10. (TIE) “The Perks of Being a Wallflower” is director Stephen Chbosky’s winning adaptation of his own novel, and his care for the material and the performances shines through.  In its depiction of 1991 Pittsburgh-area teens at the brink of starting and ending high school, Chbosky offers the rare treat of viewing high school seriously and thoughtfully.  Graduation looms, relationships teeter, drugs and alcohol confuse, and emotions are difficult to navigate.  Emma Watson and Ezra Miller are wonderful.  Chbosky has crafted a film of grace and emotion, one that I hope finally finds its audience.

10. (TIE) “The Grey” promised the image of Jedi Liam Neeson, bloody and with stubble, breaking mini-bottles of booze left over from a horrific Alaskan airplane crash and strapping them to his bruised knuckes to form a makeshift weapon to face a pack of violent wolves in hand-to-hand combat.  Liam Neeson has had a career trajectory similar to Daniel Day-Lewis, playing icons like Michael Collins, Oskar Schindler, Ra’s Al Guhl.  Here, Neeson plays a man facing death in the starkest terms as a small, miserable band of survivors struggles to survive.  For its quiet moments, its horror, its existential dilemma of wandering through a wolf pack’s territory, “The Grey” was the most surprising film of the year.  I hope that it finds an audience because when Neeson straps the broken glass to his knuckles in the film’s penultimate image, there might not be a more affecting moment in cinema this year!

Honorable Mention: Here are films 11-20 which are worth your time as well and affected me quite deeply this year, though unable to make the Top Ten: Jeff, Who Lives at Home; The Master; The Hunger Games; The Impossible; Seven Psychopaths; Les Miserables; 21 Jump Street; Premium Rush; Kiler Joe; Prometheus.

The Most Disappointing Films of The Year: 

"The Dictator" with Sacha Baron Cohen was unfunny.  I laughed less than five times.  And I loved "Borat."  A disaster with unlimited potential, Cohen does not seem to be trying here.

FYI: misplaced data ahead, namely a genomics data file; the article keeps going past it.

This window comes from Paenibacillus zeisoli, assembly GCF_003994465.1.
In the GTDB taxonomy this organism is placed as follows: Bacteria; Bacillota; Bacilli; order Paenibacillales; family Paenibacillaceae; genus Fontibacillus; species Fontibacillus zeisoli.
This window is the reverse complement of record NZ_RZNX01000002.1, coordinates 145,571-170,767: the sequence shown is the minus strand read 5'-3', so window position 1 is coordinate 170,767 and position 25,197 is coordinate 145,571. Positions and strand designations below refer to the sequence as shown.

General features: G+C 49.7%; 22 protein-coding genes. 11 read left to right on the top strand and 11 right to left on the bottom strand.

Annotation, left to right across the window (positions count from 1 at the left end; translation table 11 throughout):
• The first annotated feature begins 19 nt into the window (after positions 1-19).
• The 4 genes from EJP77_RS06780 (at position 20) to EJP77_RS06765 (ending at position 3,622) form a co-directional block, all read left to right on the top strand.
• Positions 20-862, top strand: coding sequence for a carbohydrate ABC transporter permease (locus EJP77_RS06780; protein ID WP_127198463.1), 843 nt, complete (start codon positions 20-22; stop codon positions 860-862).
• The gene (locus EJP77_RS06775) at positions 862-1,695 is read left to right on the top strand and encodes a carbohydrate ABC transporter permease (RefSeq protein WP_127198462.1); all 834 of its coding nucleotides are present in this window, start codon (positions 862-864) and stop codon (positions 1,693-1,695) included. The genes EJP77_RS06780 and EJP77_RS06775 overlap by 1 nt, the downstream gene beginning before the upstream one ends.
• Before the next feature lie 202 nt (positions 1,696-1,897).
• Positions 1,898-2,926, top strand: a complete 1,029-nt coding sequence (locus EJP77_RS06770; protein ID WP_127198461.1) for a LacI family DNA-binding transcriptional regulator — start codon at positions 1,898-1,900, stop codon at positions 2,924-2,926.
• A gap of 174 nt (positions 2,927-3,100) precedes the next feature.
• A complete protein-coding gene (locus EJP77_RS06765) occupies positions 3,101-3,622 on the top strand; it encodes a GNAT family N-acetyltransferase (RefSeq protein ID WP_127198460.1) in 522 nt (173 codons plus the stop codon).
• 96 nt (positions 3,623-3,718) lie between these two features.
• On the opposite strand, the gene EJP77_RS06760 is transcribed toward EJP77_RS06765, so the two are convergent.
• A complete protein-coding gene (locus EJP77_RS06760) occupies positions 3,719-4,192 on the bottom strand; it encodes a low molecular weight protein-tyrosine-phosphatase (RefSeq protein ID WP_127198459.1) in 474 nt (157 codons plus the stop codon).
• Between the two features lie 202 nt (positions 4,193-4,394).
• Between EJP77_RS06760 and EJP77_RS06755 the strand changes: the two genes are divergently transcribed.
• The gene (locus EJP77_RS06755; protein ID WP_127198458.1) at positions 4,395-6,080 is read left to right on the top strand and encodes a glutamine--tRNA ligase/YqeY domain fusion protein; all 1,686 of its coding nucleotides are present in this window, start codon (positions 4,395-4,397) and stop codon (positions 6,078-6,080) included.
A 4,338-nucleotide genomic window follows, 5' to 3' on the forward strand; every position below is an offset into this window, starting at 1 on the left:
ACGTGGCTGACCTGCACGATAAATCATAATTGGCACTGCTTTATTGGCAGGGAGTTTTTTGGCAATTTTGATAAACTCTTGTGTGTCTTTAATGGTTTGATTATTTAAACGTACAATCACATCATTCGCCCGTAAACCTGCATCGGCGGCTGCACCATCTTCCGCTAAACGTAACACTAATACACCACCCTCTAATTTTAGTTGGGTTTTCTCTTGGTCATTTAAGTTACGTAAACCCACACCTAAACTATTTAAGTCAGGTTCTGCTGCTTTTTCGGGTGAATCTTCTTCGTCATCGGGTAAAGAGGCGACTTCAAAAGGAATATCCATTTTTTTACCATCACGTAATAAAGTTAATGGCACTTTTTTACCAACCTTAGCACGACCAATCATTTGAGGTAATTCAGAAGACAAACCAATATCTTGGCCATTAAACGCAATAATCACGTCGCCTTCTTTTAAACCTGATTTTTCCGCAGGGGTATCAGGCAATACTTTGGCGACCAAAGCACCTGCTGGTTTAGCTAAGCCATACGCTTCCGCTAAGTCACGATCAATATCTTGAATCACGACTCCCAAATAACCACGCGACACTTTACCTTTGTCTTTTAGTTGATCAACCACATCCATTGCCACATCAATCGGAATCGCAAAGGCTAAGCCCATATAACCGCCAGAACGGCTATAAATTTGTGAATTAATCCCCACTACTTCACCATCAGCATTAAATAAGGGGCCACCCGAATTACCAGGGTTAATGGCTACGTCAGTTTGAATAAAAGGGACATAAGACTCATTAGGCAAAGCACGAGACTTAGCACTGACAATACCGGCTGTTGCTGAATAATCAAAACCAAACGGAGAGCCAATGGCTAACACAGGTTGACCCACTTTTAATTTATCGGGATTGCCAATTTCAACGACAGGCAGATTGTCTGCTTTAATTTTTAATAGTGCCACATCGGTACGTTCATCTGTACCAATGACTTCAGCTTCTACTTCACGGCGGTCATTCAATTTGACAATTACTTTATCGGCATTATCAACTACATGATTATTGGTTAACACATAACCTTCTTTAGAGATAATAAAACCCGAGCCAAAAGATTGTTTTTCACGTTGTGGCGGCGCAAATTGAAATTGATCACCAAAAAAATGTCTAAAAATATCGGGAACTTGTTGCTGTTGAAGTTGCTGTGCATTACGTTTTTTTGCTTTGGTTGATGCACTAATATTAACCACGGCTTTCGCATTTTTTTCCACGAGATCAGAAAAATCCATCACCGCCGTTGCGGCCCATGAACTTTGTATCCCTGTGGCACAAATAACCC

"We Bought a Zoo" is not Cameron Crowe trying to make a children's film and failing. It is just a film that works on no level.  It isn't funny, warm, emotional, or genuine.  I was surprised at its awfulness especially because he has made emotional films in the past.

"This is 40" is Judd Apatow's tone-deaf story of a couple in financial crisis who cannot communicate or decide to cancel the caterers (!) for a 40th birthday party.  It does not work and shows evidence of Apatow just letting the camera run and his actors improvise to terrible results.  This film is the Judd Apatow of the unfunny "Funny People," not "The 40-Year Old Virgin."

"Friends With Kids" is just really indulgent and strange.  It assembled a very exciting cast and then used them in the worst possible ways.  Jennifer Westfeldt has drained her own film of any power, and a film with Jon Hamm and Adam Scott used so poorly has to be considered extremely disappointing.

"Seeking a Friend for the End of the World" with Keira Knightley and Steve Carell is frustrating because of its intriguing concept and its poor execution.  The film has tonal shifts and does not seem to know what it wants to be.  In a world where we can watch "The Walking Dead" on AMC or read Cormac McCarthy's "The Road," I do not think there is a reason to watch this film.